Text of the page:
It’s been a long hot summer, but it won’t go on for ever, and on 18th August those of us lucky enough to make it to Sunbury are going to be able to make some direct comparisons about the players vying for a starting spot in the LDH. A trial is a trial, at whatever level, and it will not be touch rugby.
I am not going to guess at who will have sufficiently recovered from the surgeon’s knife to play. Mordt and Feau’nati will be out for sure, but when will Rautenbach’s badly damaged neck be adjudged ready for his kind of scrummaging? Or Casey or Hatley’s knees, both operated on during the break? There are others but I won’t go on. Suddenly, some of those early season fixtures take on more of a ‘what if’ quality. What if X is not fit to play?
Nor yet do we know who will be in the Probables or the Possibles on the 18th. I note that neither team will carry such burdensome names, so we’ll have to guess which is which. The message boards will be buzzing for weeks afterwards!
So, what kind of season will we have, as the surviving squad welcomes a new centre, a new scrum half, two new back rowers, a new lock, a new prop and a new hooker?
I think the season is going to be interesting, not because we win more than we lose, or vice versa, but because there will be no breaks, as we have traditionally enjoyed against various minnows in Europe. No breaks when we can give a rest to some of our regulars and can afford to give a chance to our young bloods. Well, I suppose we could decide not to throw our all at the Anglo Welsh cup travesty, but to invite defeat in a contact sport is also to invite injury. The vanquished are seldom un-bloodied.
The first hurdle
Let’s be blunt, a 22 match league plus the Cup and the Heineken adventure in Europe, let alone possible involvement in eight internationals leading to World Cup selection, are going to take their toll if we keep putting the same bodies on the line week after week. Something will have to give.
Unless we decide to follow this high risk policy, in which we always pick our ‘best’ team, only changing it when forced to do so, Brian and Toby are going to have to marshal their resources and embrace rotation. Will that involve picking 15 from a select group within the squad or will everyone really get their chance? My guess is the latter, if only because if you want to compete at the top that is the quality of squad you need.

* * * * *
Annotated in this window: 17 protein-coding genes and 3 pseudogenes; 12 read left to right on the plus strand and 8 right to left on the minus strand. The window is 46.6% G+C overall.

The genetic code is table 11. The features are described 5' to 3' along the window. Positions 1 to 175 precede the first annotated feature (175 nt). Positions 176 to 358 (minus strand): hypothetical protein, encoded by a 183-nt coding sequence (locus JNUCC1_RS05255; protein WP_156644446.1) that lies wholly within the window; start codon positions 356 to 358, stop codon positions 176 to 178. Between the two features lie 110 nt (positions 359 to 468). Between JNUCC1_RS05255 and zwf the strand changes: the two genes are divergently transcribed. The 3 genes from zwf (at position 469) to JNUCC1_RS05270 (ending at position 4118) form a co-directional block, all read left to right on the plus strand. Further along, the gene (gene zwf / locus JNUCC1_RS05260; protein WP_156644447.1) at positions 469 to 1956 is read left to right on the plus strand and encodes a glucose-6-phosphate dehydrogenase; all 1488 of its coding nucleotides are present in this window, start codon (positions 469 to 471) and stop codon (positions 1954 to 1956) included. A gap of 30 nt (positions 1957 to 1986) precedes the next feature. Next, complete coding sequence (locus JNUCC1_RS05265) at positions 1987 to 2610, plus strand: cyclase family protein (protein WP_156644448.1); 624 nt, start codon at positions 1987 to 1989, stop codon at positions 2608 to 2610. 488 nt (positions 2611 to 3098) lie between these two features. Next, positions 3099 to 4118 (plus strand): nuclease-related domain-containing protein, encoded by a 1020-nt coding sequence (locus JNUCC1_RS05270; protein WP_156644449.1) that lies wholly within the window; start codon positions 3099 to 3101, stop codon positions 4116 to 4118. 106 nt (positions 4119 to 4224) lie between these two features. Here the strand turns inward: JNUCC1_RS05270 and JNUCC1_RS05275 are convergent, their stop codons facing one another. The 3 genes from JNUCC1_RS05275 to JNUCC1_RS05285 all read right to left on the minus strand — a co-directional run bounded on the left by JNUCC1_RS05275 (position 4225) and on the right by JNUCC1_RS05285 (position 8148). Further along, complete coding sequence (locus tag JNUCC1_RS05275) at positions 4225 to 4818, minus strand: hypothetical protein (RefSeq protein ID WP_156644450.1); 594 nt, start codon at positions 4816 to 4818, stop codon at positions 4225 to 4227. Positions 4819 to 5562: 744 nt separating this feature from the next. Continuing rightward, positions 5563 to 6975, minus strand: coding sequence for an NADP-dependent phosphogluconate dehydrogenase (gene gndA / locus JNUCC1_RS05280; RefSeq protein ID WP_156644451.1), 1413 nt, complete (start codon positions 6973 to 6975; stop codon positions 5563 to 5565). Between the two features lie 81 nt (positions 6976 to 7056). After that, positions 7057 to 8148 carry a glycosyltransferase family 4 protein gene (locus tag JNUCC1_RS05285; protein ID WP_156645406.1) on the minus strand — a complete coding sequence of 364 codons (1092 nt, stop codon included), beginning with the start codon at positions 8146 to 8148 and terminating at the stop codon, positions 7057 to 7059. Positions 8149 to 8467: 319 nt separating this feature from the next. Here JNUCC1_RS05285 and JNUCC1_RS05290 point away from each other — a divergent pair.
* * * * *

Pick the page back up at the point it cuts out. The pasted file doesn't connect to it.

My guess is that a quite surprising number of new faces and young bloods are going to get a real chance to demonstrate what they are made of. Given the number of games we face against top opposition, there are unlikely to be too many people who don’t get game time. Were it otherwise, I’d argue that the ‘top’ 22 simply won’t last.
In recent seasons we have spoken at length about squad depth or its lack. Well, this season we are going to find out exactly who cuts it at the top level. That trial gets more and more interesting.
The first issue for me is the extent to which the established second strings make it and put selection pressure on their ‘superiors’, the second is how our new boys get on, and the third is how our younger men fare.
The future is youth!
Late last season many marvelled at the way youth was rearing its head at Gloucester, in the forwards and backs. Suddenly, it seemed, they were transformed. The hacks started to witter on about the benefits of (British) youth against older (implicitly foreign) journeymen, two over-simplistic assumptions which I’ll ignore.
But avast there! Do we not already have youth aplenty in our ranks, sufficient to put fear into the breasts of Johnny foreigner? Do we not have a track record of belief in youth – either bred in our Academy, like Adrian Flavin, or brought in full of promise and potential, like Paul Hodgson or the teenage Bish?
Some, like Barrett, Broadfoot, Burke, Flavin, Halsey, Hunt, Hoadley and Laidlaw, have moved on to other pastures. But look at those who remain. Some have already burst upon an unsuspecting green public. Others wait in the wings, ready to take their chances. Other recent Academy graduates, such as Nick Kennedy and Nils Mordt, are now just a bit too far past their 21st birthdays to figure in this review.
In the spotlight already
Delon Armitage (full-back cum wing) has enjoyed the spotlight for a couple of seasons. In his first we forgave him his trespasses as he burst through the middle, slicing past defensive formations like a whirlwind, always with a smile on his face. In his second he played almost without a break right through the season, the smile wasn’t always visible, and he carried a lot of bumps, bruises and niggles. To his credit he was always there, playing through the pain, but, perhaps, not shining as brightly as he had.
To my mind last season was a learning curve for Delon, the watershed between enthusiastic promise and adult delivery. He just about made it, but some of his defensive lapses linger in the memory, and somehow we seldom if ever saw those trademark bursts of his. Had he been spotted? Had he lost pace – or confidence? Was he under orders?
This year, Delon needs to deliver consistently rather than show promise. I think he will, and in spades, but I still wonder whether he is a wing or a full back by nature!
Topsy Ojo (wing) burst upon the Premiership last season, adding surprising defensive maturity to the speed that his Academy-watching fans already knew about. He would be the first to say that he isn’t yet the finished article, some of his decision making and positioning under pressure revealing the gap between talent and experience.
However, very few players have the ability to draw an audible collective aahh from a crowd of many thousands every time they get the ball. Perhaps it is the mark of the man that it hasn’t gone to his head!